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tabelka scrollowana
Czujniki GIOŚ NO2 CO O3 SO2
ul. Sienkiewicza   9.94   0   82.71   0
- - - - PM2.5 PM10 - - - - - - - -
ul. Sienkiewicza   -   15.01
Czujniki o mniejszej dokładności:
Kamieniec   1.02   1.35
Józefa Piłsudskiego   1.65   2.48
Tytusa Chałubińskiego   2.35   3.23
Zofii i Witolda Paryskich   1.93   2.92
Kuźnice   2.49   3.37
Szkoła Podstawowa w Kościelisku   2.62   3.2
Wszystkie odczyty podawane są w µg/m3
Partner: airly
Śr. 22.05 20:00
17° / 13° słabe opady deszczu
Czw. 14:00
Pt. 14:00
Sob. 14:00
Nd. 14:00
Pon. 14:00
Zdjęcie promujące Zakopane

The Włodzimierz and Jerzy Kulczycki Art Gallery

(Galeria Sztuki im. Włodzimierza i Jerzego Kulczyckich)

The Włodzimierz and Jerzy Kulczycki Art Gallery

The gallery, a marble building in manorial style, is located near famous "Pod Jedlami" villa and was built in early 1920s by Koziański family. After the World War II the house was bought from heirs by the Council of Ministers. Koziański's villa became a representative object, often visited by prominent politicians of PRL (Polish People's Republic), i.a. by Józef Cyrankiewicz, thus it was known commonly as "Cyrankiewiczówka". In 1981, thanks to the local Solidarność movement, the building was given to the Museum, aiming for Eastern Carpets Gallery, which were earlier donated by Jerzy Kulczycki's widow, Anna Piotrowicz-Kulczycka.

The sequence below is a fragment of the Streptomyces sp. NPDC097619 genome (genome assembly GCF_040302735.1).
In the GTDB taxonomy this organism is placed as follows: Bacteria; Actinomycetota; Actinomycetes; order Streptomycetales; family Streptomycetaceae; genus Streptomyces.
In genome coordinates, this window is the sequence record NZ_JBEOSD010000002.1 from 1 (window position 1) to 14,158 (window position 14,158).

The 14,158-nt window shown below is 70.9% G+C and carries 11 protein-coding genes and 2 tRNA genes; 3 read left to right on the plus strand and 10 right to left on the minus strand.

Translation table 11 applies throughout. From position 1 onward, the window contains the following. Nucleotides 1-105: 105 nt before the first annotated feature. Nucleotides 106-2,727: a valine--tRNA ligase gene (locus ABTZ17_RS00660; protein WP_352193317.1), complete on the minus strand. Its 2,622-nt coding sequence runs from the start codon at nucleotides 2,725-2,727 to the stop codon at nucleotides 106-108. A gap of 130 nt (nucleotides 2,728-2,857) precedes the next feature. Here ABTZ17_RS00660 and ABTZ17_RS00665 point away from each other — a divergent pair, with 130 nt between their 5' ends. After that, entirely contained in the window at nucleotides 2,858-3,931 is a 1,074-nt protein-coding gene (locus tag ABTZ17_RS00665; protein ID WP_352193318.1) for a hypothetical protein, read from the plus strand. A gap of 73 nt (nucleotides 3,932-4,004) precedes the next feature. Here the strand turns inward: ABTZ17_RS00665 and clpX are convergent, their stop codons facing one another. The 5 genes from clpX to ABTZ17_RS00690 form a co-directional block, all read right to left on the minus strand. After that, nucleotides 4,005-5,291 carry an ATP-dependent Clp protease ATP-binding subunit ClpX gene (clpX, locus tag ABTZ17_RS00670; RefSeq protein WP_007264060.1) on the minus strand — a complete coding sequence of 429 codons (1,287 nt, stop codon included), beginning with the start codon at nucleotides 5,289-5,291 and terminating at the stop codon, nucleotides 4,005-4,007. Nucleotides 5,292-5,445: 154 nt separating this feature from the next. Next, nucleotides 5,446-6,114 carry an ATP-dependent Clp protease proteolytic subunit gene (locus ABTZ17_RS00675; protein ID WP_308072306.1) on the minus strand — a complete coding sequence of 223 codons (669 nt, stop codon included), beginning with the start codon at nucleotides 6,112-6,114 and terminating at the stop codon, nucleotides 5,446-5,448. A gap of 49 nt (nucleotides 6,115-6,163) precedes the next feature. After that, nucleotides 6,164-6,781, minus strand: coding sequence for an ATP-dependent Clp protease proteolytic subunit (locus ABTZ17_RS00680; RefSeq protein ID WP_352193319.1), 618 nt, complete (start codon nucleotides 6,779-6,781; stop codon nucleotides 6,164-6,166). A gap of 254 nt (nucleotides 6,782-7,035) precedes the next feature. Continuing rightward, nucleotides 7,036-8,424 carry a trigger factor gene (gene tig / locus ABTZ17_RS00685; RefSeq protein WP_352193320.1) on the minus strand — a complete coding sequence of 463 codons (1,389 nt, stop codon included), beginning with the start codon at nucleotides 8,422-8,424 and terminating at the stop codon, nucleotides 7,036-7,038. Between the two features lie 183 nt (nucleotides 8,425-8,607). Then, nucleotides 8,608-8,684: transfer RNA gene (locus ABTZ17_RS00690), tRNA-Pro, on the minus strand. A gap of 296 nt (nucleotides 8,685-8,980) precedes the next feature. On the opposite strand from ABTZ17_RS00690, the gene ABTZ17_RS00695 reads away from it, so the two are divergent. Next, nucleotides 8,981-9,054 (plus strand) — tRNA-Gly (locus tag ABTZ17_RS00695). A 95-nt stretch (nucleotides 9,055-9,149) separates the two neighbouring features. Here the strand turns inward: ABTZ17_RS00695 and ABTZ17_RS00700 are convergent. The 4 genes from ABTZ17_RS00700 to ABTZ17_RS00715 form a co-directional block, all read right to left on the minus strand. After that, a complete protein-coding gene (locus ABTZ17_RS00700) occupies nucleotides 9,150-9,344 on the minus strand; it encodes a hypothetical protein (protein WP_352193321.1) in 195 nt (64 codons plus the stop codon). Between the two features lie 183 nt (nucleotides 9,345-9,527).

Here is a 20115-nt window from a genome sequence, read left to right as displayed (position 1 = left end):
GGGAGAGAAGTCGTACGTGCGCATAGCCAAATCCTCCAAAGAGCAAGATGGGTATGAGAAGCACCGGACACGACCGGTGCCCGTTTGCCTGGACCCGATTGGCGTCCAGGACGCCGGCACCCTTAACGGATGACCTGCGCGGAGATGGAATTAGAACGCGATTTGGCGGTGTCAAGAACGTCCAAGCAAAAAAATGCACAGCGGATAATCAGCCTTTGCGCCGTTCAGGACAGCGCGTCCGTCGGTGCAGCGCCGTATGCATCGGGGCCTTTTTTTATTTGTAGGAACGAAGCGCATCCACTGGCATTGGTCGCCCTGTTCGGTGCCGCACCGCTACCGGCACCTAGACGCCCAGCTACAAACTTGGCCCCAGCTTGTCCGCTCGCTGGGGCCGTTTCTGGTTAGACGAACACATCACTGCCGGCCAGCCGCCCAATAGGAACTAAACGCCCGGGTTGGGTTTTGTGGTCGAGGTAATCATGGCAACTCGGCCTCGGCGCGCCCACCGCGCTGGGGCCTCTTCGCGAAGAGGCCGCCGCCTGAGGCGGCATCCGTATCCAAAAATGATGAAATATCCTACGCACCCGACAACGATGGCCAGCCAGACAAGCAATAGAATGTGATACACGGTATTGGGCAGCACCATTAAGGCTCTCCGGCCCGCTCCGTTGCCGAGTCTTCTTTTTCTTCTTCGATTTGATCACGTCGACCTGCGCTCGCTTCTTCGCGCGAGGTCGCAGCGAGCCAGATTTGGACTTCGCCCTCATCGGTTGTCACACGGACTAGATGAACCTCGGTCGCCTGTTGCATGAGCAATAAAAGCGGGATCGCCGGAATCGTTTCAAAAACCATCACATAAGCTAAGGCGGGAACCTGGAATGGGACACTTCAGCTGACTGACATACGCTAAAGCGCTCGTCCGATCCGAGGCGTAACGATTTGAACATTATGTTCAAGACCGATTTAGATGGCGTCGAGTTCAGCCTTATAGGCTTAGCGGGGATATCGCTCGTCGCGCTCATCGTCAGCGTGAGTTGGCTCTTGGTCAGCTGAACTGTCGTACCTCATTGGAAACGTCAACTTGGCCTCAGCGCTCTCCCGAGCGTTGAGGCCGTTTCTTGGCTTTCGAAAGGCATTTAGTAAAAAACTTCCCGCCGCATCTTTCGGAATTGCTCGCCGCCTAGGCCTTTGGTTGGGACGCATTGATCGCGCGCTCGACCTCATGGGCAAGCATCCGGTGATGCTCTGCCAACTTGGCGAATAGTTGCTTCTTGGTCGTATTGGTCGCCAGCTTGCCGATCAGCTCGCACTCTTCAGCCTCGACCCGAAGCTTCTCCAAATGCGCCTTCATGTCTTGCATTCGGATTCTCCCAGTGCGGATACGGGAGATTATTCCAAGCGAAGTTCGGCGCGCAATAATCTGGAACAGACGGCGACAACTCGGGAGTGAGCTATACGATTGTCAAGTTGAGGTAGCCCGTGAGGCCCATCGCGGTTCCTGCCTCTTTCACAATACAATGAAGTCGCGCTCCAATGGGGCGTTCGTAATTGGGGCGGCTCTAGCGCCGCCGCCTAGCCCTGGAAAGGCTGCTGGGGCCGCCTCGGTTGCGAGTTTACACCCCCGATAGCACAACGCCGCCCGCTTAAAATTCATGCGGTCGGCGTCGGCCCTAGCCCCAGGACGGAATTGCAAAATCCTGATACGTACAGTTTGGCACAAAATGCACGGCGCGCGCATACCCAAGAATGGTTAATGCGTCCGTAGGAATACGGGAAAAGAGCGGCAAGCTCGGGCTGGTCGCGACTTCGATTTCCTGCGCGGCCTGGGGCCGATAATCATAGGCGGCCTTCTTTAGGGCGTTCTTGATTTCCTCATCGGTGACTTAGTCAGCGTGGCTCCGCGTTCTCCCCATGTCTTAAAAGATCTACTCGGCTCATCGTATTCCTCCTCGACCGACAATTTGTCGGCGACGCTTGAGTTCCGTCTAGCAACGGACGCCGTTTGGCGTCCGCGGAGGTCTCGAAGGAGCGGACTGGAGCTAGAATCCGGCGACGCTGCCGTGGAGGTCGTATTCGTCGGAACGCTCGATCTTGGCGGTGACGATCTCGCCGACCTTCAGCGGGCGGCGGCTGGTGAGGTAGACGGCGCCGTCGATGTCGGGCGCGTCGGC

Collection's origins reach back to 1906, when Włodzimierz Kulczycki (1862-1936), professor and later rector of Lviv Veterynary Academy, bought first exhibits. Collecting oriental fabrics and carpets was scientific at first; Kulczycki obtained literature on carpets and systematicaly learned about this field of Eastern material culture. He himself was an author of many articles on carpets. During the interwar period, Włodzimierz Kulczycki's collection was repeatetly presented on ehxibitions. His son Jerzy (1898-1974), PhD in philosophy and art historian, took the same fondness of collecting, as after the interwar period he gradually increased the set, being loyal to father's concept of resticting collection to carpets from every nation of Anatolia, Central Asia, Iran and Caucasus.

During the World War II period, the collection didn't had any major losses. In 1946, when Pole's repatriation has begun, Kulczycki found himself in Warsaw and maintained connection with Warsaw University. Thanks to support of many people, the collection was saved and stored under the double floor of Kulczycki's one-room flat. Because of Jerzy's health condition, the family moved to Podhale region. Before that though, it was decited to split the collection and sell its part to Wawel in Cracov, where 64 luxorious and palatial objects were moved. No less valuable, folk carpets were transported to Murzasichle in Podhale, where Kulczycki family built a house. According to her hubsand's last will, Anna Piotrowicz-Kulczycka donated the gift to the nation and entrusted it to the Tatra Museum.